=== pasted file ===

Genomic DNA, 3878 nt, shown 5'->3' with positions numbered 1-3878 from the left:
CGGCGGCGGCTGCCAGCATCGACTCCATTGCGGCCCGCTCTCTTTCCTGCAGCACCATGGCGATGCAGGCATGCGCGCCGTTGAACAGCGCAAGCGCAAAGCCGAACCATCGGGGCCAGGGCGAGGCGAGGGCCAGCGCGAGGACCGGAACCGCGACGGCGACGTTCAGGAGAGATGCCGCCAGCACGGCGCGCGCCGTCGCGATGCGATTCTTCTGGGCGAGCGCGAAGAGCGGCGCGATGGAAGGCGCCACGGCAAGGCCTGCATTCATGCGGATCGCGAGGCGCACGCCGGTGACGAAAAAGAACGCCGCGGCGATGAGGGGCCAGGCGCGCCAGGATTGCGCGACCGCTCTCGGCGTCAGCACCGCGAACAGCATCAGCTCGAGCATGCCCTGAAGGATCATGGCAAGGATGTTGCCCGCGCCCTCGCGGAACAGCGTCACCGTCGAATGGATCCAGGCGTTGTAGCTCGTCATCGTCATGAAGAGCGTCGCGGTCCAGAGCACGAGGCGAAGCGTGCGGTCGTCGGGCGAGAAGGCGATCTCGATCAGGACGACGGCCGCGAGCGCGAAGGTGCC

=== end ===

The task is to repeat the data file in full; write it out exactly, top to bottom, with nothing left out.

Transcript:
Genomic DNA, 3878 nt, shown 5'->3' with positions numbered 1-3878 from the left:
CGGCGGCGGCTGCCAGCATCGACTCCATTGCGGCCCGCTCTCTTTCCTGCAGCACCATGGCGATGCAGGCATGCGCGCCGTTGAACAGCGCAAGCGCAAAGCCGAACCATCGGGGCCAGGGCGAGGCGAGGGCCAGCGCGAGGACCGGAACCGCGACGGCGACGTTCAGGAGAGATGCCGCCAGCACGGCGCGCGCCGTCGCGATGCGATTCTTCTGGGCGAGCGCGAAGAGCGGCGCGATGGAAGGCGCCACGGCAAGGCCTGCATTCATGCGGATCGCGAGGCGCACGCCGGTGACGAAAAAGAACGCCGCGGCGATGAGGGGCCAGGCGCGCCAGGATTGCGCGACCGCTCTCGGCGTCAGCACCGCGAACAGCATCAGCTCGAGCATGCCCTGAAGGATCATGGCAAGGATGTTGCCCGCGCCCTCGCGGAACAGCGTCACCGTCGAATGGATCCAGGCGTTGTAGCTCGTCATCGTCATGAAGAGCGTCGCGGTCCAGAGCACGAGGCGAAGCGTGCGGTCGTCGGGCGAGAAGGCGATCTCGATCAGGACGACGGCCGCGAGCGCGAAGGTGCC